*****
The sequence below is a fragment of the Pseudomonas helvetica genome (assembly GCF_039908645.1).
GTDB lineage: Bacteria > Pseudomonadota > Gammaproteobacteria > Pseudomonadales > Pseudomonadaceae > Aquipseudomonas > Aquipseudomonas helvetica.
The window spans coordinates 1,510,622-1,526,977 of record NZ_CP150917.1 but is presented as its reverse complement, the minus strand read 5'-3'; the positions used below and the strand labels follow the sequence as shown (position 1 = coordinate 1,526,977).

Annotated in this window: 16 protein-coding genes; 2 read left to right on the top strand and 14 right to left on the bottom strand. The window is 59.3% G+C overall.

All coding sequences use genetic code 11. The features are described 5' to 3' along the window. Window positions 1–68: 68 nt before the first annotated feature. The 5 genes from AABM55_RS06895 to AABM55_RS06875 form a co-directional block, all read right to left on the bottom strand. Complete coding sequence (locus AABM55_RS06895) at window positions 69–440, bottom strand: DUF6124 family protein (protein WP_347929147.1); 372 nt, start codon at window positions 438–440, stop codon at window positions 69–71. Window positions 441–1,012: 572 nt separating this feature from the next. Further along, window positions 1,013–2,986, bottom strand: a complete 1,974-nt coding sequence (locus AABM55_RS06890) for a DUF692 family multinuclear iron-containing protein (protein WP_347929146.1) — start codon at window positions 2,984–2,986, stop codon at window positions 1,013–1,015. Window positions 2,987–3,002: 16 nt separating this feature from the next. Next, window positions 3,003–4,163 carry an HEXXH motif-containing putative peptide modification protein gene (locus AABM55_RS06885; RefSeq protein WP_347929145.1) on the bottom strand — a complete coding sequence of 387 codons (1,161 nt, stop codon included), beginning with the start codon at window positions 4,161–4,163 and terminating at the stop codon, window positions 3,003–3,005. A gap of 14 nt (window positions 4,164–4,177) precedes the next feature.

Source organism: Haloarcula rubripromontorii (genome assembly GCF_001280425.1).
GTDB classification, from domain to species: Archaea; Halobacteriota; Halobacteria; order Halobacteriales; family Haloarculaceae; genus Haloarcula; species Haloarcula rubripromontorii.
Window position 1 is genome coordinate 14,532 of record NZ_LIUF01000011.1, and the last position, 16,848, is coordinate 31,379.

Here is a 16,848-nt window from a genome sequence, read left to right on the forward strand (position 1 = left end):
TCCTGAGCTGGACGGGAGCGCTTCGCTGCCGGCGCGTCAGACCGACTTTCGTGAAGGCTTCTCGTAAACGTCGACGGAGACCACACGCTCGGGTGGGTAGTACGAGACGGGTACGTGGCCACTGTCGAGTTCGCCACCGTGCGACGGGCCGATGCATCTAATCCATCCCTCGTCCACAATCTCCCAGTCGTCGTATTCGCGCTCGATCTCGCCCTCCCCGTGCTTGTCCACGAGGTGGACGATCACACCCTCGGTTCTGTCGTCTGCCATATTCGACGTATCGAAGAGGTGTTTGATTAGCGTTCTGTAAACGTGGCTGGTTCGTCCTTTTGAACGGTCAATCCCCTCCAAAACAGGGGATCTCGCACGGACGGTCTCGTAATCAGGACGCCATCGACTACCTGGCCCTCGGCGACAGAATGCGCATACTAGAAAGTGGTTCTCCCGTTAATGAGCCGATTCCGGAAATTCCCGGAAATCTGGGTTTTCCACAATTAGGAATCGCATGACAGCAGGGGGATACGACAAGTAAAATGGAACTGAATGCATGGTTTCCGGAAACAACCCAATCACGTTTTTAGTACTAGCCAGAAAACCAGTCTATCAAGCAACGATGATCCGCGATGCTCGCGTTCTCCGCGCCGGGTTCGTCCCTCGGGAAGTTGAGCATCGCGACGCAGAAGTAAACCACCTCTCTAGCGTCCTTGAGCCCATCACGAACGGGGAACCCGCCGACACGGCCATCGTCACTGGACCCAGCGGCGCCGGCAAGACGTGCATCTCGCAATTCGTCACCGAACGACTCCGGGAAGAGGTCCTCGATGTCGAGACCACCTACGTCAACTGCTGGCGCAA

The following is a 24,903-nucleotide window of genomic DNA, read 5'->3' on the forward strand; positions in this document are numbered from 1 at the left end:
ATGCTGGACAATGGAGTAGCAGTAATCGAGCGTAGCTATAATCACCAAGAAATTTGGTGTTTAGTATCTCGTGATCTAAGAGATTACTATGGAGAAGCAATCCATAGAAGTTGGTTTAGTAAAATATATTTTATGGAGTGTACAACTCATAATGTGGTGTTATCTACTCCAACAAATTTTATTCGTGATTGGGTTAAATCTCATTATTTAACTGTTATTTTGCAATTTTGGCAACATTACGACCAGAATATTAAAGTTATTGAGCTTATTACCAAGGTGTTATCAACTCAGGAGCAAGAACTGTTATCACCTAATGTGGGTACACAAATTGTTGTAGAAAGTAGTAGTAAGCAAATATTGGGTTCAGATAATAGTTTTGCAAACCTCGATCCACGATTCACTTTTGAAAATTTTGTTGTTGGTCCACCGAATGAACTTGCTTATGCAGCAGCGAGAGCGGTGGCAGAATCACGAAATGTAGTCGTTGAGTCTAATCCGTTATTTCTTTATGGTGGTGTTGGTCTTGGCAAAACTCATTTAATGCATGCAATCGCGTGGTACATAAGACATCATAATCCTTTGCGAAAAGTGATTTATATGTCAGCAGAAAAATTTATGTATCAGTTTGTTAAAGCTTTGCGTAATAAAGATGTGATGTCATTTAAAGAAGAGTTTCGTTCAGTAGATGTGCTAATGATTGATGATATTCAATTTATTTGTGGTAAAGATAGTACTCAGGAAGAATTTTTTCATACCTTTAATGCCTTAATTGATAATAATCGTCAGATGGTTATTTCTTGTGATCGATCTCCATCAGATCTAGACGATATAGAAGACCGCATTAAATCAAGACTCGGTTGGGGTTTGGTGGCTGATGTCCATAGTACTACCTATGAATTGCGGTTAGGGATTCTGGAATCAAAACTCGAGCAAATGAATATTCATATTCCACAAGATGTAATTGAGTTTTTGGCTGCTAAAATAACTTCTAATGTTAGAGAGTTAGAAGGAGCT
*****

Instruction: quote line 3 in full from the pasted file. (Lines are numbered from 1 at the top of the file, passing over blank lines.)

The window spans coordinates 1,510,622-1,526,977 of record NZ_CP150917.1 but is presented as its reverse complement, the minus strand read 5'-3'; the positions used below and the strand labels follow the sequence as shown (position 1 = coordinate 1,526,977).